In his book The Good Book: Reading the Bible with Mind and Heart, Peter J. Gomes, a member of the Faculty of Arts and Sciences and of the Faculty of Divinity, Minister in Harvard's Memorial Church, and Plummer Professor of Christian Morals, has observed:
“What I see in growing numbers are people on a pilgrimage of spirituality. We are having a deeper sense of unease in our lives and the material goods are leaving us less and less satisfied.”
Few would dispute his observations. In fact, being seeker-sensitive has become an obsession in some Christian circles in recent years. Cottage industries have grown up around the idea of training ministry leaders in the best techniques for tapping into the niche market of those who have a "deeper sense of unease". I must confess to having been swept away by the tide a couple of times and attending a couple of these workshops.
Some fellowships have so “successfully” marched under this banner that an entirely new category for church profiles, the mega-church, has emerged. Additionally, developing specialized ministries to “target” (yes, that’s the word most often used) seekers has become the sole priority of many such churches. This has resulted in an array of seeker-centered ministries, all of which seem to enshrine the notion that what matters the most to any number of identifiable affinity groups matters the most to God.
By now, you can probably tell that I'm not a big proponent of this approach. It's not that I'm against reaching out, but I do struggle with what seems like the commercialization of Christianity. When this attitude is full-blown what matters most to some seems to be how well a church or para-church organization is doing in the categories of brand recognition; market share and repeat customers (visitors).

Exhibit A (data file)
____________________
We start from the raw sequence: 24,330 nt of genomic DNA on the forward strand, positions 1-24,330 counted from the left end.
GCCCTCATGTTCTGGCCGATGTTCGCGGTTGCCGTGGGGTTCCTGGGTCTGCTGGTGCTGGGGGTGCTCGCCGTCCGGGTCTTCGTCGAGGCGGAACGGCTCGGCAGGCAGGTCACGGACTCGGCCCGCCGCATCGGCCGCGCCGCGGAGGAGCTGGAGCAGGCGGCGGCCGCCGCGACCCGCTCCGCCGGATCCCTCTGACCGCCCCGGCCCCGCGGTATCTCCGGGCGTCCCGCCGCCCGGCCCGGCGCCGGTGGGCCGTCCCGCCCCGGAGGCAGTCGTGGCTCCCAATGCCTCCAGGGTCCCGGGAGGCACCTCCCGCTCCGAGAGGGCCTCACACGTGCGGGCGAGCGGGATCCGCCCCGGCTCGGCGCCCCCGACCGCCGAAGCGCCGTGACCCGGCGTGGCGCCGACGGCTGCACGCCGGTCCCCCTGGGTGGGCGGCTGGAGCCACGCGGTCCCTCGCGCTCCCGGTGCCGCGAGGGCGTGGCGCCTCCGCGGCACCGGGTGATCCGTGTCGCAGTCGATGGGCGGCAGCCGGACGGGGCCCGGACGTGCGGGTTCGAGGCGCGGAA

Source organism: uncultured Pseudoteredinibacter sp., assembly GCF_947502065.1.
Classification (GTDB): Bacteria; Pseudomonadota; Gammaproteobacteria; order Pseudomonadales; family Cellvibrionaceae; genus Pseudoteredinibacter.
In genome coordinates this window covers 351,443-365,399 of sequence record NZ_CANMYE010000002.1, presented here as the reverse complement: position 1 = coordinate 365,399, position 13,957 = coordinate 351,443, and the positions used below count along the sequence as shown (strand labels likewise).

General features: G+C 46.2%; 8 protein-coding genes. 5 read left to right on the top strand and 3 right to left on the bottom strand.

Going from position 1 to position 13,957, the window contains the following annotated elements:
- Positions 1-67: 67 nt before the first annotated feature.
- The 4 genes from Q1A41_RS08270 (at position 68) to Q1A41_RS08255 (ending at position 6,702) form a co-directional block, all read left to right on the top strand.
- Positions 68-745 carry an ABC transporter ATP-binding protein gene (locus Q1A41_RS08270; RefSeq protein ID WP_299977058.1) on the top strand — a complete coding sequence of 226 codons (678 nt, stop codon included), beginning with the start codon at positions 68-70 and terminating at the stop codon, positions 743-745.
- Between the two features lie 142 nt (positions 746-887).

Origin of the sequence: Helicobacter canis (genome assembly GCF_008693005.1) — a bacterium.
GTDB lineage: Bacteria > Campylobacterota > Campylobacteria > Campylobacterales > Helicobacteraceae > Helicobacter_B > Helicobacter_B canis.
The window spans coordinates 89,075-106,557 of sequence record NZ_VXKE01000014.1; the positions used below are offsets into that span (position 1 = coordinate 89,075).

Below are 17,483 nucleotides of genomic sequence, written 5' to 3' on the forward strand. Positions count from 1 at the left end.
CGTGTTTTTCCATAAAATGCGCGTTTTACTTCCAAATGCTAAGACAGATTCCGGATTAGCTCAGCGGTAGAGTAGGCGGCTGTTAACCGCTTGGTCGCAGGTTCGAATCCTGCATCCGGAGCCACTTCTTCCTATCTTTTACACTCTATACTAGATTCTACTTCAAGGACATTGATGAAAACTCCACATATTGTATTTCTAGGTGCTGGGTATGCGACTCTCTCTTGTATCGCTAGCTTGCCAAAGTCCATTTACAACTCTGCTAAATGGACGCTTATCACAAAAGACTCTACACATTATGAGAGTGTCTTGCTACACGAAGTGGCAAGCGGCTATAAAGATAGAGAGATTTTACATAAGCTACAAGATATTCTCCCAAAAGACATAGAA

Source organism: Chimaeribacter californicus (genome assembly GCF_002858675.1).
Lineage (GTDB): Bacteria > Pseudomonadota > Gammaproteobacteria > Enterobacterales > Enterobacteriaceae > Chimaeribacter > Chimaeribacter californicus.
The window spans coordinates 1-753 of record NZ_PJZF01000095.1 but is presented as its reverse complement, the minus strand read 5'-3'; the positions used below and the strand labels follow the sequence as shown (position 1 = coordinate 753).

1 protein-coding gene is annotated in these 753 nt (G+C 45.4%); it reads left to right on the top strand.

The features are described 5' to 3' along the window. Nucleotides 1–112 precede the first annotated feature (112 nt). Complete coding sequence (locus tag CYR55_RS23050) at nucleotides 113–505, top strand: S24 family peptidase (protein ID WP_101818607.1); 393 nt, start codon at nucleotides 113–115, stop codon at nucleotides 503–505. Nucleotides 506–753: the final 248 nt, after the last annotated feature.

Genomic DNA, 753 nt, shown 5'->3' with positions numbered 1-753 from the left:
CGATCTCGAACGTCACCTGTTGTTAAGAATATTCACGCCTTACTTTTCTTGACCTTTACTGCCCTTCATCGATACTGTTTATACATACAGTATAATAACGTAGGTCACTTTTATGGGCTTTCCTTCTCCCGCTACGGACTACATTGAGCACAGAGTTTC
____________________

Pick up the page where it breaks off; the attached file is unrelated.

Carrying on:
The whole “seeker” discussion is much bigger than a flashy fad to follow or evangelistic strategy to implement. Do we not run the risk of cheapening the idea of being seekers when we reduce it to these categories?
You see, “seeking God” lies at the heart of discipleship. Jesus said that it all begins with desire. Take a look at Matthew 16:24; Luke 9:23; and Mark 8:34. Jesus said that Yagottawanna! Well, actually, the key Greek word used in each of these verses is thelō, which means: to purpose, decide, will, want, desire or wish. In essence, Jesus said: If you yearn for God—if you are a seeker—it will be evidenced in the priorities you set for your life. To begin with, you must purpose to, decide to, will to, want to, desire to, or wish to deny yourself; take up your cross and follow me.
Seeking God is the single most important step that any person—every person—will take in life! Numerous biblical examples make this clear:
– Moses’ Prophecy: Deuteronomy 4:28-29, “28There you will worship man-made gods of wood and stone, which cannot see or hear or eat or smell. 29But if from there you seek the Lord your God, you will find him if you look for him with all your heart and with all your soul.”
– David’s Counsel: 1 Chronicles 22:19, “19Now devote your heart and soul to seeking the Lord your God. Begin to build the sanctuary of the Lord God, so that you may bring the ark of the covenant of the Lord and the sacred articles belonging to God into the temple that will be built for the Name of the Lord.”
– Paul’s Assertion: Acts 17:21-28, “24 The God who made the world and everything in it is the Lord of heaven and earth and does not live in temples built by hands. 25And he is not served by human hands, as if he needed anything, because he himself gives all men life and breath and everything else. 26From one man he made every nation of men, that they should inhabit the whole earth; and he determined the times set for them and the exact places where they should live. 27God did this so that men would seek him and perhaps reach out for him and find him, though he is not far from each one of us. 28 ‘For in him we live and move and have our being.’ As some of your own poets have said, ‘We are his offspring.’”
– Jesus’ exhortation: Matthew 6:33, “But seek first the kingdom of God and His righteousness, and all these things shall be added to you.”
Against this backdrop we turn to our primary text for this discussion:
"He has shown all you people what is good. And what does the LORD require of you? To act justly and to love mercy and to walk humbly with your God." —Micah 6:8 (TNIV)